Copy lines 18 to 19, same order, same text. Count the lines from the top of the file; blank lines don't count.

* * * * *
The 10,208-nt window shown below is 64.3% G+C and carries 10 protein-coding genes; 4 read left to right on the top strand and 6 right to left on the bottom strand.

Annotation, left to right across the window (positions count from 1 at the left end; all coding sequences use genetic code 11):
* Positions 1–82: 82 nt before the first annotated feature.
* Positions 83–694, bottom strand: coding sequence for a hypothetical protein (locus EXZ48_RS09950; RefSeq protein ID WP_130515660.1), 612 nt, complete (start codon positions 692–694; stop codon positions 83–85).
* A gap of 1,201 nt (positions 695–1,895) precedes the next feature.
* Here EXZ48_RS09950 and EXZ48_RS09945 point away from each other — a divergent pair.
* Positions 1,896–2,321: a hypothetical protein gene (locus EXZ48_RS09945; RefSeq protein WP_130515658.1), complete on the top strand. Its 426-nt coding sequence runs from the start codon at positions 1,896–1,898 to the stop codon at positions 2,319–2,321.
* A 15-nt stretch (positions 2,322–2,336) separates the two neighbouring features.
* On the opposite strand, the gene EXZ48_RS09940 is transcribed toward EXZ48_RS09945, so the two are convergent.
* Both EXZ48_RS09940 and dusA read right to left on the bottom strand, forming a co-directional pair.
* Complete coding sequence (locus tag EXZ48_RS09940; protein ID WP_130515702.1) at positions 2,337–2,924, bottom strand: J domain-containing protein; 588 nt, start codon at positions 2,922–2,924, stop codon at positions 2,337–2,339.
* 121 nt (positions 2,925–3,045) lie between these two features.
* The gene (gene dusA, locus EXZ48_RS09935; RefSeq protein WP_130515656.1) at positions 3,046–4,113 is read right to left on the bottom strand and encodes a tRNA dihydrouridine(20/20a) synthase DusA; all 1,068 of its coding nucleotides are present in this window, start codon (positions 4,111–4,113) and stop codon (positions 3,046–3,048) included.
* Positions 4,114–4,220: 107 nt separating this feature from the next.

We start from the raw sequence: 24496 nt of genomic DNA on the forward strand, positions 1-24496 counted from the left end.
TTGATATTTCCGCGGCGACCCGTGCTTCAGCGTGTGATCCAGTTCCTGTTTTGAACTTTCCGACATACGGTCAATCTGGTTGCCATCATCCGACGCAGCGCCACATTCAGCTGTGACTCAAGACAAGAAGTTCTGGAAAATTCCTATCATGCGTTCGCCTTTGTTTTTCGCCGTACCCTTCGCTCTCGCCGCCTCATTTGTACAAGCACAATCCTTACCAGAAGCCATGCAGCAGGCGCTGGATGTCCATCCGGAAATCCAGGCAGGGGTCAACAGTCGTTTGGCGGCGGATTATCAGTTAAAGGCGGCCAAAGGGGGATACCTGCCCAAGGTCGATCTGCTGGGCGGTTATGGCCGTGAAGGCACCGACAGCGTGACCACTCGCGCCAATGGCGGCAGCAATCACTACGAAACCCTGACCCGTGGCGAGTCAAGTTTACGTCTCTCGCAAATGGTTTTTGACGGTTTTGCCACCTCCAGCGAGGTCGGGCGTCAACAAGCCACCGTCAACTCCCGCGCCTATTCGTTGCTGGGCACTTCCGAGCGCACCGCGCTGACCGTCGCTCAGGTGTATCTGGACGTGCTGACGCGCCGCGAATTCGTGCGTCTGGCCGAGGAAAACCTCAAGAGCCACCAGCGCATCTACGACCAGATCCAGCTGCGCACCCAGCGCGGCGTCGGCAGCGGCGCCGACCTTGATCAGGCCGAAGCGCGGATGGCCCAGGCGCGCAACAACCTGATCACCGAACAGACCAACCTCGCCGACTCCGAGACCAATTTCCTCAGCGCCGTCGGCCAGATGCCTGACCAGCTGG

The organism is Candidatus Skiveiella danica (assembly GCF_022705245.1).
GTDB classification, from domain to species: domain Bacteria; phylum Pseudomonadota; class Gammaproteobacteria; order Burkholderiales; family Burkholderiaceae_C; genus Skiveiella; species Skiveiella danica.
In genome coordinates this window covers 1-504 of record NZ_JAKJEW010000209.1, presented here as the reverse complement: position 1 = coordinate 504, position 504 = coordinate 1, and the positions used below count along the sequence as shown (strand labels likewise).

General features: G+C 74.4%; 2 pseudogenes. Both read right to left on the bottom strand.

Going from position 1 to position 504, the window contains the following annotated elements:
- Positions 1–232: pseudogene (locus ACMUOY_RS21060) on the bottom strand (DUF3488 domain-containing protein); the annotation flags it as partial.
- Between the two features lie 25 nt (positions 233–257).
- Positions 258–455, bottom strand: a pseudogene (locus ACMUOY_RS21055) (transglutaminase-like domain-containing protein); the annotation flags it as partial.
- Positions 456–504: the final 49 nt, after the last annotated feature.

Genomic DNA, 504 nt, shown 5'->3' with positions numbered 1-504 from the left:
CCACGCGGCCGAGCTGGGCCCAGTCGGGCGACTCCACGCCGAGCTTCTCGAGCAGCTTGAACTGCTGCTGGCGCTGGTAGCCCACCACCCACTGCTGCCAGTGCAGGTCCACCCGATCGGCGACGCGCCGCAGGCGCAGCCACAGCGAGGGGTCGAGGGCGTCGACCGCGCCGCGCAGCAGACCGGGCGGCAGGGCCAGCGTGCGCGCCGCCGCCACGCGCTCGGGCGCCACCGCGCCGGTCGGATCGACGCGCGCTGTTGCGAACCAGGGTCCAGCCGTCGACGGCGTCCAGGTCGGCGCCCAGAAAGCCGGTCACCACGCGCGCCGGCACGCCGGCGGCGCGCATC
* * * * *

GTDB classification, from domain to species: domain Bacteria; phylum Pseudomonadota; class Gammaproteobacteria; order Burkholderiales; family Burkholderiaceae_C; genus Skiveiella; species Skiveiella danica.
In genome coordinates this window covers 1-504 of record NZ_JAKJEW010000209.1, presented here as the reverse complement: position 1 = coordinate 504, position 504 = coordinate 1, and the positions used below count along the sequence as shown (strand labels likewise).